In The Beginning

Looking back at how it all started in November 1, 1925 about 96 years ago when the first aircraft, De Havilland DH 9A aircraft, that belonged to the Royal Air Force, RAF landed in Kano to the most current happenings in the aviation industry in Nigeria, one can naturally say the industry in Nigeria has evolved tremendously.

 

From almost a generation when aircraft pilots blindly charted their way through the skies without navigation or the announcement of aircraft arrival in Kano via blowing of a horn, or the lack of runways etc, one can comfortably admit that it has been an intriguing and daunting journey for the bourgeoning aviation industry in Nigeria.

 

Between October 1, 1960 when Nigeria gained independence from Great Britain and today, there have been major changes in the aviation sector, some triggered by the need to improve the system, others as a result of circumstances.

 

However, one thing is certain: current events in Nigeria’s aviation industry have changed the dynamics entirely and altered how the sector is regarded in the world’s most populous black nation, especially in the critical areas of policy, regulation, infrastructure and how all these affect the key players, the airlines.

 

Policies

Policy shifts in 1985 led to the deregulation of the airline industry and this paved the way for the entrance of private airlines like Okada, Chachangi, Albarka, and the likes, into the market, competing and collaborating with the then national carrier, Nigeria Airways.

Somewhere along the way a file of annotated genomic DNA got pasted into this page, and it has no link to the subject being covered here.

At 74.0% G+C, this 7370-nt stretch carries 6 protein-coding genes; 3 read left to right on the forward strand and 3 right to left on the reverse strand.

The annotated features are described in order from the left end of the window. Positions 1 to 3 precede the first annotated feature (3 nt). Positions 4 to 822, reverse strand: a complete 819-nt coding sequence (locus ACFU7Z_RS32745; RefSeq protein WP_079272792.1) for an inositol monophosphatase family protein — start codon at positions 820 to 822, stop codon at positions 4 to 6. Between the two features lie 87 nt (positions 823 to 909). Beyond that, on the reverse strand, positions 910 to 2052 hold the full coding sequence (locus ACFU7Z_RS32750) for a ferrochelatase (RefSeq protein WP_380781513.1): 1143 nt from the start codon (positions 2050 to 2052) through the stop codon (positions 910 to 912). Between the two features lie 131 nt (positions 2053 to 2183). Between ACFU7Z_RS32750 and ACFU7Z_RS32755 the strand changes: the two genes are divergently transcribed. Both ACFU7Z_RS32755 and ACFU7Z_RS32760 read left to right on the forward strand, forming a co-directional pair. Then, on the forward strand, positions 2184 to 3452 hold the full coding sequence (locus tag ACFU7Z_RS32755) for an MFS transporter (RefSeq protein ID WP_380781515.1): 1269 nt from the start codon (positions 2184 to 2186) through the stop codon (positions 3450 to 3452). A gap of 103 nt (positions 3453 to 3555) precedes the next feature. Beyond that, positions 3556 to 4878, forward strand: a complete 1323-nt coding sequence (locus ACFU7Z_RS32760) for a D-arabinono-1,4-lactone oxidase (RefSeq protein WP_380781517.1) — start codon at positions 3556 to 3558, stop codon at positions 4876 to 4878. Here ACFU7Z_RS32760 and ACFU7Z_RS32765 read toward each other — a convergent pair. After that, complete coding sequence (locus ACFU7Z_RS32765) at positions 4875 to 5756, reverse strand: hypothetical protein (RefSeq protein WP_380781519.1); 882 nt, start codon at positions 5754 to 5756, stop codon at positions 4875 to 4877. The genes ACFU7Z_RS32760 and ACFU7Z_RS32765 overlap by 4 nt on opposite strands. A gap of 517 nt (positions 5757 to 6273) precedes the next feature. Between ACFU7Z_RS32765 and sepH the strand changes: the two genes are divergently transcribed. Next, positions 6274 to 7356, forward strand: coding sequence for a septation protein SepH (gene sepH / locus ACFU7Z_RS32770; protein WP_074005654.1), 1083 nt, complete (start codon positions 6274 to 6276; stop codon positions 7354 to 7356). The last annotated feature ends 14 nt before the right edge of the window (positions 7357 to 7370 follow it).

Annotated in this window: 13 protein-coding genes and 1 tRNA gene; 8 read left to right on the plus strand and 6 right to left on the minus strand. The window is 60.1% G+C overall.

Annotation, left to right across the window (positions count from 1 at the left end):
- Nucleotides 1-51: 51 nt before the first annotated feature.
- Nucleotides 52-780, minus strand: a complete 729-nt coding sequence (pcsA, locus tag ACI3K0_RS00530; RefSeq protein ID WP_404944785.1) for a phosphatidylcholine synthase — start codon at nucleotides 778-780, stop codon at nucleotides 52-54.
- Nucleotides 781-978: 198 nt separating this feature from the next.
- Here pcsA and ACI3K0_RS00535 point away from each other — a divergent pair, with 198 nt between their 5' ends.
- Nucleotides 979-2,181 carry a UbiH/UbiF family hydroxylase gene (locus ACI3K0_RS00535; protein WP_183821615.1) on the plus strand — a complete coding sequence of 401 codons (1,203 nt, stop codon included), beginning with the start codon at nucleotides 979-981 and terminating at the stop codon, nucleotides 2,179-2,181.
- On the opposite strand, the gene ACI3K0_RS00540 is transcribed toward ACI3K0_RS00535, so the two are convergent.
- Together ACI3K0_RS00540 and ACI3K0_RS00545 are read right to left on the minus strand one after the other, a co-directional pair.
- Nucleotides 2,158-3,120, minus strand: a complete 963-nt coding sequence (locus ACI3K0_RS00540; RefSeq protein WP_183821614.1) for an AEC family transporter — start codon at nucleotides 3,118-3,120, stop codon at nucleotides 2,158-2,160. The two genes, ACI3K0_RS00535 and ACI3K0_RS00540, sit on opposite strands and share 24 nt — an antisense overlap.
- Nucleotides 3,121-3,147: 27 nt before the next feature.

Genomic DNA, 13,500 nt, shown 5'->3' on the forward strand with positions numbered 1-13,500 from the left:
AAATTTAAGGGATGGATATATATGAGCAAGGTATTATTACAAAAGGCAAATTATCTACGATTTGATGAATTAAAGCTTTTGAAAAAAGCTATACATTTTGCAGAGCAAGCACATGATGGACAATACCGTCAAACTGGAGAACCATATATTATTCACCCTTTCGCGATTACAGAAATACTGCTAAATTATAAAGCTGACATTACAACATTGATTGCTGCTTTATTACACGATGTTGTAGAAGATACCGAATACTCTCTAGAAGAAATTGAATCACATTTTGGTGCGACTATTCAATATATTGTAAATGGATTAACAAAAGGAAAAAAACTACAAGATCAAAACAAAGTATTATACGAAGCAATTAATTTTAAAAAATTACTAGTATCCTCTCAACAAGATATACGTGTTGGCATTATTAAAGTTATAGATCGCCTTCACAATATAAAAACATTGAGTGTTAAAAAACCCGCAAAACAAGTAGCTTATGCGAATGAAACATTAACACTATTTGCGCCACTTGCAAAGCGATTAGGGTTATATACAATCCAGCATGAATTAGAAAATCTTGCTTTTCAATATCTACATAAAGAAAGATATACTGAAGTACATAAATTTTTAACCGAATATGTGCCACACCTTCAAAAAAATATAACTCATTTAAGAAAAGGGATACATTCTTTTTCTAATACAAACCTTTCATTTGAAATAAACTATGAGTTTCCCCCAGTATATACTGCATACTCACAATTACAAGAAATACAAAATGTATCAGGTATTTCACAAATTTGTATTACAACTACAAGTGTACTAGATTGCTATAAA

However, with the liquidation of Nigeria Airways in 2002, the private airlines found themselves dominating the industry both in Nigeria and the West Coast.

 

A number of policies have actually been perceived to have militated against private airline operators in the country. A case in question is the decision of the then Minister of Aviation, Mrs. Kema Chikwe to ban all BAC 1-11 aircraft from operating in Nigeria’s airspace. This policy directly affected airlines like Albarka, Okada and the likes who had mainly that aircraft type in their fleets, leading to their grounding. They never recovered.

 

Thereafter, an age limitation policy was placed on aircraft being operated in the nation’s airspace at 22 years. In fact, the government planned to reduce the aircraft age further to 15 years but for cries from stakeholders and experts who tried to explain, with evidence, that age was not a causal factor in air crashes but that maintenance was.

 

In 2004 there was Virgin Nigeria, a partnership between Nigeria and the United Kingdom business mogul, Richard Branson which was described as a replacement for Nigeria Airways with pomp and pageantry. The investor-owned a 49% stake in the airline which included the brand name (Virgin) which Nigeria was paying for among other things.

 

Miffed by the way the agreement was turning out, Branson pulled out and went to the market to sell its 49% stake in the airline four (4) years later, in 2009.

 

Before a new investor came in, the airline was rebranded Nigeria Eagle by Captain Dapo Olumide, who began his brief stint as the Chief Executive of Nigeria’s carrier. By changing the name, he blocked the annual revenue Virgin Nigeria was remitting to Virgin Group annually for the brand.

 

On October 16, 2009, Nigerian Eagle took delivery of two ERJ 190-200LRs registered 5N-VNH and 5N-VNI from the order of 10 aircraft worth $811million made during its Virgin days at the Dubai Airshow in 2007 by its managing director, Conrad Clifford, sadly those two aircraft were all that was delivered before a new investor too over the airline.

 

In 2005, about the same time when Virgin came to do business in Nigeria, a new private airline, Arik Air, was born. Arik bought off the assets of the defunct Nigeria Airways including its maintenance hangar and building, setting the stage for the entry of new aircraft with the CRJs before leasing some Boeing next Gen aircraft. However, the airline hit hard times not too long after and is struggling to get back on its feet.